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Slicing the melons!
May 10th 2017, by StapleButter
So here are the two main goals for melonDS 0.3: threading the 3D renderer, and starting work on wifi connectivity.
The first goal basically aims at running the 3D renderer in parallel with the rest of the emulator. On the hardware, the renderer's state can't be altered while it is rendering, so the timing doesn't have to be precise, and we can use it to our advantage. As the current 3D renderer is a bottleneck, threading it should give a nice speed boost for multi-core CPUs (which are quite the norm nowadays).
The second goal doesn't mean wifi will work, but hey, we need to start somewhere.
Well actually wifi emulation has already been upped a notch compared to 0.2. The wifi RAM and associated registers are functional, as well as most of the timers. What remains to be done is functionality for sending/receiving packets. Power management and specific multiplayer features also need proper investigation. Then we have things like the RF and BB chips, which will likely never be fully emulated since they control very low-level aspects of wifi, like "how much energy should it take to consider we're receiving data".
So where does this get us? I have tested Pictochat and NSMB multiplayer, and in both cases, the host sets up a beacon and attempts to send it regularly, which is a good sign.
(The beacon is a packet regularly sent by wifi access points to advertise their presence. Since the DS doesn't support ad-hoc communication, multiplayer games use a similar scheme to communicate, typically with the first player acting as a host and other players being clients.)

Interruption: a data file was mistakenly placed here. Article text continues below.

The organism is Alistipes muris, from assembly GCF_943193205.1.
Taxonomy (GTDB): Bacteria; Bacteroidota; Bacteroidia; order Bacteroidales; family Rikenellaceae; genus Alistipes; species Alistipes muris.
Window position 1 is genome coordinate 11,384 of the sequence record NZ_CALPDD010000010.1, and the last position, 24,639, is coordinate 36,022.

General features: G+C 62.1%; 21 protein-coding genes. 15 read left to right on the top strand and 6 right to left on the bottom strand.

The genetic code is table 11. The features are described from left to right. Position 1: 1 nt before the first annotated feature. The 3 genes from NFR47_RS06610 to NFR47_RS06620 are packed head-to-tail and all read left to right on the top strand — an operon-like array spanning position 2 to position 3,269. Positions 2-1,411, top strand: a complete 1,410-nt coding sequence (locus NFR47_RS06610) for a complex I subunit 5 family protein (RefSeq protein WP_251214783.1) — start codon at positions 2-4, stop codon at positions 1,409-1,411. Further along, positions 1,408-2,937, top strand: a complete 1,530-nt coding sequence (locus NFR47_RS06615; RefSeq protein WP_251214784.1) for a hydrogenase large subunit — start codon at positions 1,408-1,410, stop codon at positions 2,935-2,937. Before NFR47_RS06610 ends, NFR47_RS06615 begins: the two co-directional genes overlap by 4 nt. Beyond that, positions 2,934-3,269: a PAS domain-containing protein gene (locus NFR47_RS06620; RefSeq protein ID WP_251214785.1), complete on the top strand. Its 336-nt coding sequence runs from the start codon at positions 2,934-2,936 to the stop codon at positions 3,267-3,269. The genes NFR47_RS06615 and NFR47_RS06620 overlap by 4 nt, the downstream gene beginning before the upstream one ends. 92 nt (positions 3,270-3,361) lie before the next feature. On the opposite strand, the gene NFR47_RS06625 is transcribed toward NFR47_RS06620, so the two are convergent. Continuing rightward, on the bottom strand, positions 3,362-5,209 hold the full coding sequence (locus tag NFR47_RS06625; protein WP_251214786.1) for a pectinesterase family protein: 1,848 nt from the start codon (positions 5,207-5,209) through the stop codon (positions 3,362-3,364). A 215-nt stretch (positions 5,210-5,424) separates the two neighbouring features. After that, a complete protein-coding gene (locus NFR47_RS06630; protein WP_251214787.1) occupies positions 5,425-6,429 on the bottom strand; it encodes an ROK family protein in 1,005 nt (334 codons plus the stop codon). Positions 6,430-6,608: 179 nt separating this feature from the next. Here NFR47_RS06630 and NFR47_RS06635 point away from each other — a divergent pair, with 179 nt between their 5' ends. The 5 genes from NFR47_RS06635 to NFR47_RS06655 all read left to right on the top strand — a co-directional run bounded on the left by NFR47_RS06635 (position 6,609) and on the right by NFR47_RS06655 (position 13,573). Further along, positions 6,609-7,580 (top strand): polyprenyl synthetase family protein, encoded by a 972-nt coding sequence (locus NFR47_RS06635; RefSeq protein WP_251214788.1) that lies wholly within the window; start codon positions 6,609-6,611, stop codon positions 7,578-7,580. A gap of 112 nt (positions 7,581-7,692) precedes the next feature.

Anyway, don't get too hyped over this, there's nothing too new here. DeSmuME and NO$GBA both get atleast this far if not further.
In the meantime, I've been implementing another obscure feature of the DS: writable VCount.
Old consoles typically have a register that reflects which scanline is being drawn onscreen. There are various names it can be called (LY on the GameBoy, VCOUNT on the GBA/DS), but it's essentially the same thing.
The DS has the particularity that the VCount register can be written to. This feature is typically used to synchronize consoles during multiplay, but there are other possible uses -- ZXDS uses it to bring the refresh rate to 50Hz.
GBAtek doesn't provide a whole lot of details about this and how it works, besides a recommended VCount value range of 202-212. The I/O map listing also hints that VCount is only writable from the ARM7, but that seems to be a copy-paste error, I observed that VCount is writable from both CPUs.
So I set out and investigated it, which gave fun results, as always with the DS.
I immediately tried writing to VCount during active display (scanlines 0-191). And, surprise, it works. The GPU then continues drawing from the updated VCount, but the screens keep going from their old position as the LCD controllers can't skip forward or backward.
It's also worth noting that VCount writes are delayed until the next scanline, which has the advantage that it makes timings reliable.
The effects of VCount writes only last for one frame, things go back to normal after the end of the frame (unless you write to VCount every frame).
Implementing this feature in melonDS was also the perfect occasion to make the framerate limiter suck less. It had to be upgraded anyway in order to support adjusting the framerate cap based on how long the frame lasted. So for example, if you ran ZXDS, melonDS would run at 50 FPS instead of 60. The new framerate limiter is also more accurate, which makes for nearly perfect audio output.
(ZXDS wouldn't run currently due to the lack of DLDI support, but you get the idea)
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